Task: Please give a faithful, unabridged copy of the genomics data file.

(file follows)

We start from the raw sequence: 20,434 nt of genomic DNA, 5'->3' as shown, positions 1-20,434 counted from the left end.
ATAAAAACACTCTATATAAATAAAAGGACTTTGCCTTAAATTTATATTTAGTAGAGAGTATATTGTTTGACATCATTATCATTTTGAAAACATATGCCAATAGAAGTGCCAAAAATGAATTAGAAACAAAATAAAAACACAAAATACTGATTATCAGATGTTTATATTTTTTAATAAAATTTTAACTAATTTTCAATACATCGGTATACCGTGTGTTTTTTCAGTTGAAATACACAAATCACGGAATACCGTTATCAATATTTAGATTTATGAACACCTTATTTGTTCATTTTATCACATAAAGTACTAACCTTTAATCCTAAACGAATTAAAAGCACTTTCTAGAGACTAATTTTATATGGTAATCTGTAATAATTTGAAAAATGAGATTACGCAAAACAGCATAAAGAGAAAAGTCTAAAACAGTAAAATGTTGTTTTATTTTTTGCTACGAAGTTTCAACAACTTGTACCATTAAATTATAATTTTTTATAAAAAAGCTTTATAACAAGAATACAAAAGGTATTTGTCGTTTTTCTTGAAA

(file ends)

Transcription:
We start from the raw sequence: 20,434 nt of genomic DNA, 5'->3' as shown, positions 1-20,434 counted from the left end.
ATAAAAACACTCTATATAAATAAAAGGACTTTGCCTTAAATTTATATTTAGTAGAGAGTATATTGTTTGACATCATTATCATTTTGAAAACATATGCCAATAGAAGTGCCAAAAATGAATTAGAAACAAAATAAAAACACAAAATACTGATTATCAGATGTTTATATTTTTTAATAAAATTTTAACTAATTTTCAATACATCGGTATACCGTGTGTTTTTTCAGTTGAAATACACAAATCACGGAATACCGTTATCAATATTTAGATTTATGAACACCTTATTTGTTCATTTTATCACATAAAGTACTAACCTTTAATCCTAAACGAATTAAAAGCACTTTCTAGAGACTAATTTTATATGGTAATCTGTAATAATTTGAAAAATGAGATTACGCAAAACAGCATAAAGAGAAAAGTCTAAAACAGTAAAATGTTGTTTTATTTTTTGCTACGAAGTTTCAACAACTTGTACCATTAAATTATAATTTTTTATAAAAAAGCTTTATAACAAGAATACAAAAGGTATTTGTCGTTTTTCTTGAAA